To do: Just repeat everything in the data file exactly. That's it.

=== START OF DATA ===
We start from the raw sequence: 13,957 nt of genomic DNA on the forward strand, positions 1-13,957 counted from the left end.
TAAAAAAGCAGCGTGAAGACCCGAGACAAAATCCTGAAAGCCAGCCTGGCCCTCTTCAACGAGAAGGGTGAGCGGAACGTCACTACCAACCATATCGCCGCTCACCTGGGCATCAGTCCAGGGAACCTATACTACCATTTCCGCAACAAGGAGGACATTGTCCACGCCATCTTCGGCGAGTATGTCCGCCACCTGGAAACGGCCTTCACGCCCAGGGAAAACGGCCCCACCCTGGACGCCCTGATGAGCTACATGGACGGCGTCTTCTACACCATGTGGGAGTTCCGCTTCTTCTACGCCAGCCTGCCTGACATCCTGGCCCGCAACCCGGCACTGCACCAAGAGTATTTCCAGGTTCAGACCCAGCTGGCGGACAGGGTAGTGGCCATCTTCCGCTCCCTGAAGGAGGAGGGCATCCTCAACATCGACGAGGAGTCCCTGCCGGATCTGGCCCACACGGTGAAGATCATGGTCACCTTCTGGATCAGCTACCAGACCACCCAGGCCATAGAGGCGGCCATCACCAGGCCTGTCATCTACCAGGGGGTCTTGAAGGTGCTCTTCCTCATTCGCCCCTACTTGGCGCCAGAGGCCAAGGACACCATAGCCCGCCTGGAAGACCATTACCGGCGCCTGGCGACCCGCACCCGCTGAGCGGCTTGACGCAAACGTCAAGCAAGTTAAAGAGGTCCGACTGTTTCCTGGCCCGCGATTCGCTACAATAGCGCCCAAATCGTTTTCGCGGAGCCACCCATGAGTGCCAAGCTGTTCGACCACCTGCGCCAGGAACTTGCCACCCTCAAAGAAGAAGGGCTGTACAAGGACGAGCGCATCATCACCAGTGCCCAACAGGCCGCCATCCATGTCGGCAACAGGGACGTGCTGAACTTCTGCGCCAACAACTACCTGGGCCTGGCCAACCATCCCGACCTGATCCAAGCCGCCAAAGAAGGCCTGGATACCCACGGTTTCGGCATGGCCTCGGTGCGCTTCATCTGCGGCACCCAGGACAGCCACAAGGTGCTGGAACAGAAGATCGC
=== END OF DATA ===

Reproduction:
We start from the raw sequence: 13,957 nt of genomic DNA on the forward strand, positions 1-13,957 counted from the left end.
TAAAAAAGCAGCGTGAAGACCCGAGACAAAATCCTGAAAGCCAGCCTGGCCCTCTTCAACGAGAAGGGTGAGCGGAACGTCACTACCAACCATATCGCCGCTCACCTGGGCATCAGTCCAGGGAACCTATACTACCATTTCCGCAACAAGGAGGACATTGTCCACGCCATCTTCGGCGAGTATGTCCGCCACCTGGAAACGGCCTTCACGCCCAGGGAAAACGGCCCCACCCTGGACGCCCTGATGAGCTACATGGACGGCGTCTTCTACACCATGTGGGAGTTCCGCTTCTTCTACGCCAGCCTGCCTGACATCCTGGCCCGCAACCCGGCACTGCACCAAGAGTATTTCCAGGTTCAGACCCAGCTGGCGGACAGGGTAGTGGCCATCTTCCGCTCCCTGAAGGAGGAGGGCATCCTCAACATCGACGAGGAGTCCCTGCCGGATCTGGCCCACACGGTGAAGATCATGGTCACCTTCTGGATCAGCTACCAGACCACCCAGGCCATAGAGGCGGCCATCACCAGGCCTGTCATCTACCAGGGGGTCTTGAAGGTGCTCTTCCTCATTCGCCCCTACTTGGCGCCAGAGGCCAAGGACACCATAGCCCGCCTGGAAGACCATTACCGGCGCCTGGCGACCCGCACCCGCTGAGCGGCTTGACGCAAACGTCAAGCAAGTTAAAGAGGTCCGACTGTTTCCTGGCCCGCGATTCGCTACAATAGCGCCCAAATCGTTTTCGCGGAGCCACCCATGAGTGCCAAGCTGTTCGACCACCTGCGCCAGGAACTTGCCACCCTCAAAGAAGAAGGGCTGTACAAGGACGAGCGCATCATCACCAGTGCCCAACAGGCCGCCATCCATGTCGGCAACAGGGACGTGCTGAACTTCTGCGCCAACAACTACCTGGGCCTGGCCAACCATCCCGACCTGATCCAAGCCGCCAAAGAAGGCCTGGATACCCACGGTTTCGGCATGGCCTCGGTGCGCTTCATCTGCGGCACCCAGGACAGCCACAAGGTGCTGGAACAGAAGATCGC